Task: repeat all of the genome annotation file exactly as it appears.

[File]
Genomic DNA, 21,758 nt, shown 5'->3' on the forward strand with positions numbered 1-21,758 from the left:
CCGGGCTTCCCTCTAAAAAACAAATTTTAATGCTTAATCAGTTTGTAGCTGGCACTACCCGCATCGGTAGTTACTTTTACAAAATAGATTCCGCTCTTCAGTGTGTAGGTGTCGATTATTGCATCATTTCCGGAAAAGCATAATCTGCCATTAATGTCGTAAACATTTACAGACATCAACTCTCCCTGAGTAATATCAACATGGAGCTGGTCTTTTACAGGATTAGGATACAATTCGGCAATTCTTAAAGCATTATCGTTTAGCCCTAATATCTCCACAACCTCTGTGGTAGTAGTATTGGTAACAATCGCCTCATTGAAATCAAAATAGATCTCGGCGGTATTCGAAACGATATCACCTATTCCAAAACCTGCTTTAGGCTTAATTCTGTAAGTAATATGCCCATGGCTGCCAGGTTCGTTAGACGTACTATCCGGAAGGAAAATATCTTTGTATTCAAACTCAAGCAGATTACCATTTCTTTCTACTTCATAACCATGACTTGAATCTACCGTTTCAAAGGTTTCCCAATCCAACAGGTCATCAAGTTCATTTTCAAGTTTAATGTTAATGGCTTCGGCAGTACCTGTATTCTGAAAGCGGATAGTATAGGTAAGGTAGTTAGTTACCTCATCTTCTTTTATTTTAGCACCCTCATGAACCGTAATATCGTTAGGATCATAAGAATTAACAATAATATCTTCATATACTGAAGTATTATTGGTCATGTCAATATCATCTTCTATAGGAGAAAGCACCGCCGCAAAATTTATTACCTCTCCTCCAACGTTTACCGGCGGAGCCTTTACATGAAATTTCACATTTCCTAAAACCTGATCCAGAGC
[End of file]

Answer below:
Genomic DNA, 21,758 nt, shown 5'->3' on the forward strand with positions numbered 1-21,758 from the left:
CCGGGCTTCCCTCTAAAAAACAAATTTTAATGCTTAATCAGTTTGTAGCTGGCACTACCCGCATCGGTAGTTACTTTTACAAAATAGATTCCGCTCTTCAGTGTGTAGGTGTCGATTATTGCATCATTTCCGGAAAAGCATAATCTGCCATTAATGTCGTAAACATTTACAGACATCAACTCTCCCTGAGTAATATCAACATGGAGCTGGTCTTTTACAGGATTAGGATACAATTCGGCAATTCTTAAAGCATTATCGTTTAGCCCTAATATCTCCACAACCTCTGTGGTAGTAGTATTGGTAACAATCGCCTCATTGAAATCAAAATAGATCTCGGCGGTATTCGAAACGATATCACCTATTCCAAAACCTGCTTTAGGCTTAATTCTGTAAGTAATATGCCCATGGCTGCCAGGTTCGTTAGACGTACTATCCGGAAGGAAAATATCTTTGTATTCAAACTCAAGCAGATTACCATTTCTTTCTACTTCATAACCATGACTTGAATCTACCGTTTCAAAGGTTTCCCAATCCAACAGGTCATCAAGTTCATTTTCAAGTTTAATGTTAATGGCTTCGGCAGTACCTGTATTCTGAAAGCGGATAGTATAGGTAAGGTAGTTAGTTACCTCATCTTCTTTTATTTTAGCACCCTCATGAACCGTAATATCGTTAGGATCATAAGAATTAACAATAATATCTTCATATACTGAAGTATTATTGGTCATGTCAATATCATCTTCTATAGGAGAAAGCACCGCCGCAAAATTTATTACCTCTCCTCCAACGTTTACCGGCGGAGCCTTTACATGAAATTTCACATTTCCTAAAACCTGATCCAGAGC